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Love triangles are the cornerstone of romantic comedies and dramas. Why let the happy couple walk off into the sunset when you can throw a third wheel into the mix? In It's Complicated, Meryl Streep and Alec Baldwin rekindle their defunct marriage on the sly. But then Steve Martin, playing an architect, enters the picture and wants to do more than remodel Streep's kitchen. And thus, a classic love triangle is born... and the title starts to make sense. Here are ten of our favorite triangles from romantic comedies, dramas and action movies. Let us know which broke your heart (or drove you crazy) in the comments.
10. Indecent Proposal (1993)
Would you let Robert Redford sleep with your wife for a million bucks? This sleazy proposition throws a cog into the marriage of David (Woody Harrelson) and Diana (Demi Moore). When David's jealousy and insecurities reach a boiling point, Diana runs into the arms of smarmy billionaire John (Redford). But true love can't be denied, and Diana eventually returns home. For its icky premise, Indecent Proposal trails the list in tenth place.
9. Pretty in Pink (1986)
The prep or the geek? Fans still can't agree whether Andie (Molly Ringwald) should have ended up with "richie" Blane (Andrew McCarthy) or her loyal best pal Duckie (Jon Cryer). In the end, Duckie gives Andie his blessing, which leads to her making out with Blane to the tune of OMD's "If You Leave." (Happily, Duckie scores Kristy Swanson at the prom!) But since we've always been Duckie fans, we have to place this triangle at number nine.
8. X-Men (2000)
X-Men fans know that the love triangle between Wolverine (Hugh Jackman), Jean Grey (Famke Janssen) and team leader Cyclops (James Marsden) provides much of the franchise's heat. Jean finally gives in to her attraction to the rugged, often shirtless, Wolverine in The Last Stand after sticking with Cyclops for the first two movies. But in the end, Jean goes crazy, killing Cyclops and forcing Wolvie to put her out of her misery. For its bummer of an ending, the X-triangle lands at eight.
7. Match Point (2005)
Like Fatal Attraction before it, this one falls into the category of "deadly love triangles." Chris (Jonathan Rhys Meyers) enters into an affair with Nola (Scarlett Johansson), while still married to Chloe (Emily Mortimer). But when the fling goes awry, Chris decides to off Nola! Before things sour, they have a torrid fling that includes rain-soaked smooching, among other scorching moments. Despite the heat, this one stays firmly in seventh place for its decidely cruel intentions.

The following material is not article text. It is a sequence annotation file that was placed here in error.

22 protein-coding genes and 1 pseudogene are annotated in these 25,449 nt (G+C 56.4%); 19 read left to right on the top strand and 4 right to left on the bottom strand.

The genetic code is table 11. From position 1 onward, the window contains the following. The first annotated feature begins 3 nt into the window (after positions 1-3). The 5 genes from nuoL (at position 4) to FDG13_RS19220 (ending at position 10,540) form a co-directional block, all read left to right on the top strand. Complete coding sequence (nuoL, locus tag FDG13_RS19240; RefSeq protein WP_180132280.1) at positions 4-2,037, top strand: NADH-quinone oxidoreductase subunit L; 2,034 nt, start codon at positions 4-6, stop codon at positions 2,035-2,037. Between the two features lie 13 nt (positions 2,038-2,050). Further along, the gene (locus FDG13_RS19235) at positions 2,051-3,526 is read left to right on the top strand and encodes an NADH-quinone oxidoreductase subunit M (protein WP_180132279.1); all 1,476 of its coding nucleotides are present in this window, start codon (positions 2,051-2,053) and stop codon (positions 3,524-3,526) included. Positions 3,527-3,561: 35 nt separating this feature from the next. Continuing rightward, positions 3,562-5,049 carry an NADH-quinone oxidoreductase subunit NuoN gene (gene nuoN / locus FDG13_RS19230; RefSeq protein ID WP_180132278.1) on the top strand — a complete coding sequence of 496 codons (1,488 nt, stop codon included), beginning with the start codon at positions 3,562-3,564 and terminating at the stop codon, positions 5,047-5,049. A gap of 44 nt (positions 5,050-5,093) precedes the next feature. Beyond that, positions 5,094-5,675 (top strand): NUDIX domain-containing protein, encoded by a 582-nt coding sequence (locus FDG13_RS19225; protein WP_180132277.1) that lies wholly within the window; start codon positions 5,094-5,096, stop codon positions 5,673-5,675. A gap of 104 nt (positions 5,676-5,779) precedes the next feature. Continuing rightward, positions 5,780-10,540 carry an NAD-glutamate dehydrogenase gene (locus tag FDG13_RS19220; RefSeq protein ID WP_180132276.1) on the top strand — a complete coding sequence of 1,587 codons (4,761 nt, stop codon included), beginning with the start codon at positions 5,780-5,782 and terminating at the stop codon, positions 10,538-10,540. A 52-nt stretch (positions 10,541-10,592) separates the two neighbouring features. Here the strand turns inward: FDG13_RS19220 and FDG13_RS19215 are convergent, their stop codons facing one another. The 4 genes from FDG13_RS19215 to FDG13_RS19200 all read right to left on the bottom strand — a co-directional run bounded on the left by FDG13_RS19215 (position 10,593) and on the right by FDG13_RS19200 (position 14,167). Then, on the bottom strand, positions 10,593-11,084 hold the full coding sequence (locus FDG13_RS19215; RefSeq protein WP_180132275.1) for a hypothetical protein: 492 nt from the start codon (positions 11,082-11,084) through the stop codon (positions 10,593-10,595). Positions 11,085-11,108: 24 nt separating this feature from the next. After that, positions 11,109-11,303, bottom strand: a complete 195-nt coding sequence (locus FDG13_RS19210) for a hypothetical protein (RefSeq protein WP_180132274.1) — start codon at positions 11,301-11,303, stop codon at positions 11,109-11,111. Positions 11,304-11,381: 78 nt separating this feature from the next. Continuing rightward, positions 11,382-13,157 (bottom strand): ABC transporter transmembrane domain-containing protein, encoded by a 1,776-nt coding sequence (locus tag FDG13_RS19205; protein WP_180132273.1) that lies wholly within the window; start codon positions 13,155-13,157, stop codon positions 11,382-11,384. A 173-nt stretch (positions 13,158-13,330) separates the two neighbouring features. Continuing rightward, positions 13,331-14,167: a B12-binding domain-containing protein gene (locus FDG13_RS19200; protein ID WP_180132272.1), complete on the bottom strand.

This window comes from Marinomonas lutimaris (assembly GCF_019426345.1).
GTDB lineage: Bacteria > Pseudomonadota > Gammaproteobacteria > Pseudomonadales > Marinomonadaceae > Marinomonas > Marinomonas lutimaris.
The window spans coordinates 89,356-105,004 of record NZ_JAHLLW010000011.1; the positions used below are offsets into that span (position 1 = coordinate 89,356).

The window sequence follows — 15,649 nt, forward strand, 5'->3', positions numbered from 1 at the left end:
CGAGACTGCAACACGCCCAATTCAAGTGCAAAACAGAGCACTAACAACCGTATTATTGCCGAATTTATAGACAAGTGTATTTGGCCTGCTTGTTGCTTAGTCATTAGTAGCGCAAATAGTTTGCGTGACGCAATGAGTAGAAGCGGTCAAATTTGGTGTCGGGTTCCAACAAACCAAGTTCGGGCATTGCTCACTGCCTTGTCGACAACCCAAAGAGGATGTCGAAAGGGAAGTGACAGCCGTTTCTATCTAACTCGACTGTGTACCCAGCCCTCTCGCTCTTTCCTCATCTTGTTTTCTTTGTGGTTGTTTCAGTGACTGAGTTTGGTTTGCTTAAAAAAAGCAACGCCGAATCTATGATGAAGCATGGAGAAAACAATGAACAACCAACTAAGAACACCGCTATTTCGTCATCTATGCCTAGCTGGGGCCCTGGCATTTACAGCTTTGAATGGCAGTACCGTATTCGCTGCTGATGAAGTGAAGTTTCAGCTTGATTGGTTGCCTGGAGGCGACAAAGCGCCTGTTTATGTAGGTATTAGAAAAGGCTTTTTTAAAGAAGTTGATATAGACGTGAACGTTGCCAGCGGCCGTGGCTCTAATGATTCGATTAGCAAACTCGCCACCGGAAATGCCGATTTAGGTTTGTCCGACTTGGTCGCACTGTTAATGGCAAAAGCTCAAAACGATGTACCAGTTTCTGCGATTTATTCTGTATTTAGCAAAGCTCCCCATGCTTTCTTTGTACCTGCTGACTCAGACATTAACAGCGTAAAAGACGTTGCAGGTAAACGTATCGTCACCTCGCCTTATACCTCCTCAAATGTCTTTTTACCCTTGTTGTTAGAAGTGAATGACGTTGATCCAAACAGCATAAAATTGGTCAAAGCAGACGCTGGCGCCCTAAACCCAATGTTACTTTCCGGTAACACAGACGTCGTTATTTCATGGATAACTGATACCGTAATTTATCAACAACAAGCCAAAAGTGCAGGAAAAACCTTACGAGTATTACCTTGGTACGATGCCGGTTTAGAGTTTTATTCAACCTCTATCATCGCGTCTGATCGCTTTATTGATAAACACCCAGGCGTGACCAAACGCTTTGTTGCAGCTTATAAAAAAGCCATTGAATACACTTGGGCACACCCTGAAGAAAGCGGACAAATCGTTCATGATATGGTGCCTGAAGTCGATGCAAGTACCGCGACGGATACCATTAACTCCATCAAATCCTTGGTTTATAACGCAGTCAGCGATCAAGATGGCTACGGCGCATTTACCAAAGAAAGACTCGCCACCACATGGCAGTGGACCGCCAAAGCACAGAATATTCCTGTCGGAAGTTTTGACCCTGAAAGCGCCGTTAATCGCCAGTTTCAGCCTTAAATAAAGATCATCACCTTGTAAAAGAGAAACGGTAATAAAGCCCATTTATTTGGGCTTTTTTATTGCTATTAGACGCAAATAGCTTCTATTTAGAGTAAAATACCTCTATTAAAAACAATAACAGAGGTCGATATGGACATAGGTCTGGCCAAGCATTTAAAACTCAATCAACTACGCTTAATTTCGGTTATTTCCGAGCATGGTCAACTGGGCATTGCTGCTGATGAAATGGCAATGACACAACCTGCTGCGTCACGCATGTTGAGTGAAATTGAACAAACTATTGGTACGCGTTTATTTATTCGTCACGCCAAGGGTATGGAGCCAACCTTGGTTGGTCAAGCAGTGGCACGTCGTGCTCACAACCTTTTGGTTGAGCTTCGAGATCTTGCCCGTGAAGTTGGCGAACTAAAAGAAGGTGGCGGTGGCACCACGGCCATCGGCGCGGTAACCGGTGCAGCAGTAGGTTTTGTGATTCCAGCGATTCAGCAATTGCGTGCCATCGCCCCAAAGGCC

6. The Truth About Cats and Dogs (1996)
This flick plays on the old Cyrano de Bergerac trope, wherein a shy protagonist calls upon a better looking stand-in to help make a match. In this case, it's Janeane Garofalo's unlucky-in-love radio DJ who allows a dim-witted model (Uma Thurman) to sub-in for her on hot dates with hearthrob Brian (Ben Chaplin). While the movie's cute and often funny, it's hard to swallow the idea of Garofalo not being crush-worthy. This one gets downgraded to sixth place for its outdated premise.
5. Bridget Jones' Diary (2001)
Inspired by the classic love triangle in Jane Austen's Pride and Prejudice, singleton Bridget (Renee Zellweger) is stuck between cocky nice guy Mark Darcy (Colin Firth) and womanizing cad Daniel (Hugh Grant). In the end, Bridget realizes Daniel's true nature and ends up with Mark -- but not before her diary gets in the way when Mark reads the unkind things she's written about him. For the fisticuffs this triangle leads to at movie's end, Bridget cracks the top five.
4. My Best Friend's Wedding (1996)
She loves her best friend, but he's getting married, and now she has to be the maid of honor at his wedding. What will Julianne (Julia Roberts) do? Why, get her gay best friend (Rupert Everett) to lead everyone in a rousing round of "I Say a Little Prayer (For You)," of course! Unfortunately Julianne's attempts to sabotage the wedding are for naught, and her best pal (Dermot Mulroney) marries his girl (Cameron Diaz). Still, for showing that your best friend is sometimes just a friend, this one lands the coveted fourth spot.
3. Working Girl (1988)
Jack (Harrison Ford) is involved with high-powered exec Katherine (Sigourney Weaver), but falls for Tess (Melanie Griffin) while Katherine's away. Problem is, Tess isn't the captain of industry she claims to be... And so we have a classic case of romantic misunderstanding. But because the underdog wins the day, and because Tess and Jack do end up together, Working Girl comes in at number three.
2. Titanic (1997)
This triangle boils down to class: Upper class Rose (Kate Winslet) is set to marry the dashing stiff Cal Hockley (played by Billy Zane, expert of the dashing stiff). But before you can say "Look out for that iceberg!" she's letting working class drifter Jack (Leonardo DiCaprio) sketch her in the nude and take her down to the cargo hold to fog up car windows. Unfortunately we all know how this one ends up. Still, the ferocity of Jack and Rose's tragic love is enough to earn them second place.
1. The Graduate (1967)
What's more complicated than sleeping with a married woman while dating her daughter at the same time? Benjamin (Dustin Hoffman) falls into bed with Mrs. Robinson (Anne Bancroft) while doing everything to avoid falling for the fresh-faced Elaine (Katherine Ross). Alas, Elaine's already walking down the aisle with another when Benjamin realizes his true feelings. Of course, the famous final scene, with Benjamin and Elaine sitting on the bus together as "The Sound of Silence" underscores their uncertainty, suggests that the complications have only just begun.